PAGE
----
Article Text

Original research
Value-based person-centred integrated care for frail elderly living at home: a quasi-experimental evaluation using multicriteria decision analysis
  1. Maaike Hoedemakers1,
  2. Milad Karimi1,2,
  3. Fenna Leijten1,3,
  4. Lucas Goossens1,
  5. Kamrul Islam4,5,
  6. Apostolos Tsiachristas6,
  7. Maureen Rutten-van Molken1
  1. 1 Erasmus School of Health Policy & Management, Erasmus Universiteit Rotterdam, Rotterdam, The Netherlands
  2. 2 OPEN Health, Rotterdam, The Netherlands
  3. 3 Staff Defence Healthcare Organisation, Ministry of Defence, Utrecht, The Netherlands
  4. 4 Department of Economics, University of Bergen, Bergen, Norway
  5. 5 Social Sciences, NORCE Norwegian Research Centre AS, Bergen, Norway
  6. 6 Nuffield Department of Population Health, University of Oxford, Oxford, UK
  1. Correspondence to Dr Maureen Rutten-van Molken; m.rutten{at}


Objective To evaluate the value of the person-centred, integrated care programme Care Chain Frail Elderly (CCFE) compared with usual care, using multicriteria decision analysis (MCDA).

Design In a 12-month quasi-experimental study, triple-aim outcomes were measured at 0, 6 and 12 months by trained interviewers during home-visits.

Setting Primary care, community-based elderly care.

Participants 384 community-dwelling frail elderly were enrolled. The 12-month completion rate was 70% in both groups. Propensity score matching was used to balance age, gender, marital status, living situation, education, smoking status and 3 month costs prior to baseline between the two groups.

Intervention The CCFE is an integrated care programme with unique features like the presence of the elderly and informal caregiver at the multidisciplinary team meetings, and a bundled payment.

Primary and secondary outcomes measures The MCDA results in weighted overall value scores that combines the performance on physical functioning, psychological well-being, social relationships and participation, enjoyment of life, resilience, person-centredness, continuity of care and costs, with importance weights of patients, informal caregivers, professionals, payers and policy-makers.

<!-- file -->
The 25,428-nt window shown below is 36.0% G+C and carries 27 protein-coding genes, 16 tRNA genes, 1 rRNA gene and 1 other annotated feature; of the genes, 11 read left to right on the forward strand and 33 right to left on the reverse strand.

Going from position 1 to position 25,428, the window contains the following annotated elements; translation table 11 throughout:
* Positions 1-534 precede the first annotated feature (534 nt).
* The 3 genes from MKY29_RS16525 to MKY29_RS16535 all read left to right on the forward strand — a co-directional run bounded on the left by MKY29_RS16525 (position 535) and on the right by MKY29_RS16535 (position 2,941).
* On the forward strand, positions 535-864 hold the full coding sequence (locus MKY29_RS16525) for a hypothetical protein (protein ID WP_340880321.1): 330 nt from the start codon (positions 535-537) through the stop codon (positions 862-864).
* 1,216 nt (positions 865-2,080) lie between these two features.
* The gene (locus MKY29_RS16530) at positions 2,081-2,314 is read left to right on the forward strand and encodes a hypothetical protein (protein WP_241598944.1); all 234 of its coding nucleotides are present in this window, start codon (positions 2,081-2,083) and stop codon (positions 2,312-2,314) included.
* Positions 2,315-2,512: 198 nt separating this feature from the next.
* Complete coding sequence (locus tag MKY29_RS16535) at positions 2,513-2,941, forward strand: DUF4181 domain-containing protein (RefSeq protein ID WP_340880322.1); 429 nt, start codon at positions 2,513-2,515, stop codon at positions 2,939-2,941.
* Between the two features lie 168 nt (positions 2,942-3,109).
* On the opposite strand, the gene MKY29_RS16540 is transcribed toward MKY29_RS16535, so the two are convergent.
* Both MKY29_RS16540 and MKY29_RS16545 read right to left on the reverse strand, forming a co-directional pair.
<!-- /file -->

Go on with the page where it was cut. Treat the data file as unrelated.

Results At 6 months, the overall value scores of CCFE were higher in all stakeholder groups, driven by enjoyment of life (standardised performance scores 0.729 vs 0.685) and person-centredness (0.749 vs 0.663). At 12 months, the overall value scores in both groups were similar from a patient’s perspective, slightly higher for CCFE from an informal caregiver’s and professional’s perspective, and lower for CCFE from a payer’s and policy-maker’s perspective. The latter was driven by a worse performance on physical functioning (0.682 vs 0.731) and higher costs (€22 816 vs €20 680).

Conclusions The MCDA indicated that the CCFE is the preferred way of delivering care to frail elderly at 6 months. However, at 12 months, MCDA results showed little difference from the perspective of patients, informal caregivers and professionals, while payers and policy-makers seemed to prefer usual care.

  • health economics
  • health economics
  • health policy
  • organisation of health services

Data availability statement

Data are available on reasonable request. The data that support the findings of this study are available on request from the first author, MH. The data are not publicly available due to privacy restrictions.

This is an open access article distributed in accordance with the Creative Commons Attribution 4.0 Unported (CC BY 4.0) license, which permits others to copy, redistribute, remix, transform and build upon this work for any purpose, provided the original work is properly cited, a link to the licence is given, and indication of whether changes were made. See:

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Strengths and limitations of this study

  • We implemented a novel multicriteria decision analysis framework to evaluate a person-centred integrated care programme for frail elderly.

  • We measured a broad range of triple-aim outcomes at three time points, among a large and difficult to reach group of the frailest elderly living at home.

  • The choice of outcome measures was largely driven by focus groups involving frail elderly.

  • The different outcome measures were weighted by their importance, from multiple perspectives, to calculate overall value scores.

  • Due to the choice of measuring patient-reported outcomes, participation was too burdensome or impossible for frail elderly with cognitive impairments.